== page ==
Eager fans waiting for the uber-popular Led Zeppelin to take the stage, Atlanta, 1973 (ledzeppelin.com)

Led Zeppelin created a completely different sound compared to “old rock”. Much of the rock music of the early to mid 60s was a softer, easier to the ear type of rock. Some bands that support this claim include the Beatles and the Beach Boys. The Beatles released songs like “Can’t Buy Me Love”, and “Love Me Do” which both belonged to the subgenres of “pop-rock” and “beat music”, a fusion of rock and roll, doo-wop, skiffle, and R&B (Rhythm and blues). The Beach Boys are another great example of a softer genre of rock. This group sang a mix of doo-wop and pop-rock music, which was much softer to the ear. Many of The Beach Boys songs were very repetitive too, usually consisting of a main chorus and a bridge or two (Barbara-Ann, I Get Around). The repetitive music and lyrics kept the song in fan’s heads, and made it easier for their songs to become popular. They created “a signature pop sound as recognizable as any in rock history”, according to “Soft Rock Easy Listening” by Meagan Paese, “From the end of the 1960s, it became common to divide mainstream rock music into soft and hard rock”. Many radio stations were divided, some playing hard rock, and some playing softer rock. But the choice was clear to music listeners at the beginning of the 70s: Hard-rock was the new wave. Led Zeppelin took over the whole rock music genre, with their first album reaching gold status within 2 months of it’s release. Mikal Gilmore, the writer of “The Long Shadow of Led Zeppelin”, stated that “[The album] was pretty much unlike anything else.” It was a new sound that no one had heard before, and young rock fans were excited to see what else Led Zeppelin had to offer. Their next three albums (Led Zeppelin II, III, and IV)  sold nearly 41 million copies in total, and released groundbreaking new music like “Whole Lotta Love”, “Immigrant Song”, and of course “Stairway to Heaven”, arguably their most popular song. Fans were truly blessed to be able to hear the legendary Led Zeppelin.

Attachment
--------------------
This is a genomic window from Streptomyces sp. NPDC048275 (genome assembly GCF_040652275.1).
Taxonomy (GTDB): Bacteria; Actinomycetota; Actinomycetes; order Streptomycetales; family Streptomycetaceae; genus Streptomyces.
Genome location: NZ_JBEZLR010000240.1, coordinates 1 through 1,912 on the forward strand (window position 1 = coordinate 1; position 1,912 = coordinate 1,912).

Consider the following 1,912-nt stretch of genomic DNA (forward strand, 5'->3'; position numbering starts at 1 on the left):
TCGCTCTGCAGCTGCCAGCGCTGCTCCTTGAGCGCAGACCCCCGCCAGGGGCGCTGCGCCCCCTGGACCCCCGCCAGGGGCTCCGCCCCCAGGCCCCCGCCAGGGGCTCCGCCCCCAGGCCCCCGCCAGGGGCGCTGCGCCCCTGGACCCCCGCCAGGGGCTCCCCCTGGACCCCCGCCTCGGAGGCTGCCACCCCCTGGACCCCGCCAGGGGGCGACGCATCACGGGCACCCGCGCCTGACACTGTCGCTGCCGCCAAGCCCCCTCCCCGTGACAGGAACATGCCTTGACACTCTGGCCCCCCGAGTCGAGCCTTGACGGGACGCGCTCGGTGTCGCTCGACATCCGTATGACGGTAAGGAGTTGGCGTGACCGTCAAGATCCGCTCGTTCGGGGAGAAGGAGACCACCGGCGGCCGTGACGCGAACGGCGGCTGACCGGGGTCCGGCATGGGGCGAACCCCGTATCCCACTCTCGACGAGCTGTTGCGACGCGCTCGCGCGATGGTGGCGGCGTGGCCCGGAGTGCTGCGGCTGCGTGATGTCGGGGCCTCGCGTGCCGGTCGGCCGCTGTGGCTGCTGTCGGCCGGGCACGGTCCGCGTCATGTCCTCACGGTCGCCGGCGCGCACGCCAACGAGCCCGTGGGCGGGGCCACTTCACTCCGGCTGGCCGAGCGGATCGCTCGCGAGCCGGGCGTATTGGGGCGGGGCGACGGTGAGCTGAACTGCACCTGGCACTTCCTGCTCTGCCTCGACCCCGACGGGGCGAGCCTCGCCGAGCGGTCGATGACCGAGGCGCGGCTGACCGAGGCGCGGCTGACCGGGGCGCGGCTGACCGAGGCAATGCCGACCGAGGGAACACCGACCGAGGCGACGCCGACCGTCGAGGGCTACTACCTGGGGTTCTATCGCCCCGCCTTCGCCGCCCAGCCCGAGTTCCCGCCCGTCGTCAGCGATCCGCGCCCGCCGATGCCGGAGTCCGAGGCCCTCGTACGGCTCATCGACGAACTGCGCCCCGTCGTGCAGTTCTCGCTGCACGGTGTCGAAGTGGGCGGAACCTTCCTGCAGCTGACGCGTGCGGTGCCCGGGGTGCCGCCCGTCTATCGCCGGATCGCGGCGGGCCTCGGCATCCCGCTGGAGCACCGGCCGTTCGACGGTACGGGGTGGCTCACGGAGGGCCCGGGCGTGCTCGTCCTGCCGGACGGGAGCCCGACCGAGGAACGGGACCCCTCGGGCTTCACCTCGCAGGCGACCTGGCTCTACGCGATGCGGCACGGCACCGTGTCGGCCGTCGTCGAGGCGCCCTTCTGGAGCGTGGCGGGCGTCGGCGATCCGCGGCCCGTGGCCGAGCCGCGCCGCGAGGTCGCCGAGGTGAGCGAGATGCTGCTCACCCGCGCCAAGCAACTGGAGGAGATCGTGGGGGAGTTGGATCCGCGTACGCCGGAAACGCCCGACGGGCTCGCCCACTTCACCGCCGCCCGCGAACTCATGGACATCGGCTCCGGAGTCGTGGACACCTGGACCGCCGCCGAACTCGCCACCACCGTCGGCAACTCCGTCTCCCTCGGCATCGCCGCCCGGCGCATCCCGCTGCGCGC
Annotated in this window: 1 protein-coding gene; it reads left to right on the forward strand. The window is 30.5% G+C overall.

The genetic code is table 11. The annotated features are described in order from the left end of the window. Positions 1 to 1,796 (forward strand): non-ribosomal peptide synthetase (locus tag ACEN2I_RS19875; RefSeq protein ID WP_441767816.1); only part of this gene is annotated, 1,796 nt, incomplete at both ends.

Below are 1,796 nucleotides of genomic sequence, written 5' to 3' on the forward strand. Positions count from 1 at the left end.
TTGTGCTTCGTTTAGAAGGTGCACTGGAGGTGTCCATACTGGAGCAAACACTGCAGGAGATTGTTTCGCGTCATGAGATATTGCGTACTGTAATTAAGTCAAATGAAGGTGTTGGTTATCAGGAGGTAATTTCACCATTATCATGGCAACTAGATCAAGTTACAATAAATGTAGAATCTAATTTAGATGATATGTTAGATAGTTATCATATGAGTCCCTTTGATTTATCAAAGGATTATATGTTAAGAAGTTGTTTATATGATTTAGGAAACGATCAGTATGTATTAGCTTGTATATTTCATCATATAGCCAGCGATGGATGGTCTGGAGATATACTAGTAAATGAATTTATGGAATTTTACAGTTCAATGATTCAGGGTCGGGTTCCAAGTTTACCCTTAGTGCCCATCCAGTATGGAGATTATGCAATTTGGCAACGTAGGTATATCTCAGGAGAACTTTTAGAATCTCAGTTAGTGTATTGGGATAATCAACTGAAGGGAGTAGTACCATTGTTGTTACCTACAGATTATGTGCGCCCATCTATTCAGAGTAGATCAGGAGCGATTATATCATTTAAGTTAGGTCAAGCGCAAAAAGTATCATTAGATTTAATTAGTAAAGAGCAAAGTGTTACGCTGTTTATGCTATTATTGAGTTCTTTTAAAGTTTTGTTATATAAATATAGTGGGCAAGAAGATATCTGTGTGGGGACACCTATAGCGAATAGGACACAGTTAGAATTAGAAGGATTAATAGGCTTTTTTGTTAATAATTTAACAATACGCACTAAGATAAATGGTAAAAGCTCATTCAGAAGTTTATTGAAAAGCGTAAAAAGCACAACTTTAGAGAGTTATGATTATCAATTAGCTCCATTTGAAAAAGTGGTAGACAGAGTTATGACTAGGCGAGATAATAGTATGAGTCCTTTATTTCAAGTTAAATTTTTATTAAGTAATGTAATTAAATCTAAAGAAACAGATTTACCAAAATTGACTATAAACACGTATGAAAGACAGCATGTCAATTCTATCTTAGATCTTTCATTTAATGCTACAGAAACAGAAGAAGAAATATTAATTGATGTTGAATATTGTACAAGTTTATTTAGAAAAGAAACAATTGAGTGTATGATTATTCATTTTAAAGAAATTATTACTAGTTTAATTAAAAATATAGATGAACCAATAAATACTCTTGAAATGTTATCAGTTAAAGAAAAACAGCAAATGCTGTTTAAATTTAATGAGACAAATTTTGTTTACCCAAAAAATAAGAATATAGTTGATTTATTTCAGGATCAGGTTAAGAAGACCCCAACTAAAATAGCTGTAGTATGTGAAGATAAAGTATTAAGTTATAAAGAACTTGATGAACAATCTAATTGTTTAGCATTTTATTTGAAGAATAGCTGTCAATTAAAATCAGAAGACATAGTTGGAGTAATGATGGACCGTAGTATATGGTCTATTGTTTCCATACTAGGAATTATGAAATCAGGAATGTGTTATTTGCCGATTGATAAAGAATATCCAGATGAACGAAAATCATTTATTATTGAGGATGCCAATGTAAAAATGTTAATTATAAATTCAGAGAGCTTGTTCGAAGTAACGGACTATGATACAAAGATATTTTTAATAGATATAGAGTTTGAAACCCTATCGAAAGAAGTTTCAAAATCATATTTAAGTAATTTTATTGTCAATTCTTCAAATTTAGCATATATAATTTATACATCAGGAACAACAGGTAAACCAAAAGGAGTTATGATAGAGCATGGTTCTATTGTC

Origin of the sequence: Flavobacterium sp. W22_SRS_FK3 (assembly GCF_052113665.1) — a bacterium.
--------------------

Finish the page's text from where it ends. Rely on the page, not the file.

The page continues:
Led Zeppelin is truly a staple in hard rock history, and is one of, if not, the main pioneer of the hard rock genre. Their music was groundbreaking, innovative, and fresh, leaving rock listeners astonished. They gave light to great bands like AC/DC, Aerosmith, and Van Halen, and inspired them to make great music like theirs. The next time you are listening to your favorite hard rock band, think and reflect on how Led Zeppelin is similar to them. It is more than likely that they were the reason the band was inspired to make their music in the first place. To make people more aware about Led Zeppelin, there should be electives and courses in schools that teach about their legacy. They will gain the respect they deserve.

Article by Bronson Maringer

Works Cited

Epstein, Dan. “12 Artists Who Ripped Off Led Zeppelin.” Rolling Stone         

www.rollingstone.com 23 June, 2016,


Kemp, Mark. “The Beach Boys Biography.” Rolling Stone

www.rollingstone.com, 2001,          


Paese, Meagan. “Soft Rock-Easy Listening.” The History of Rock and Roll,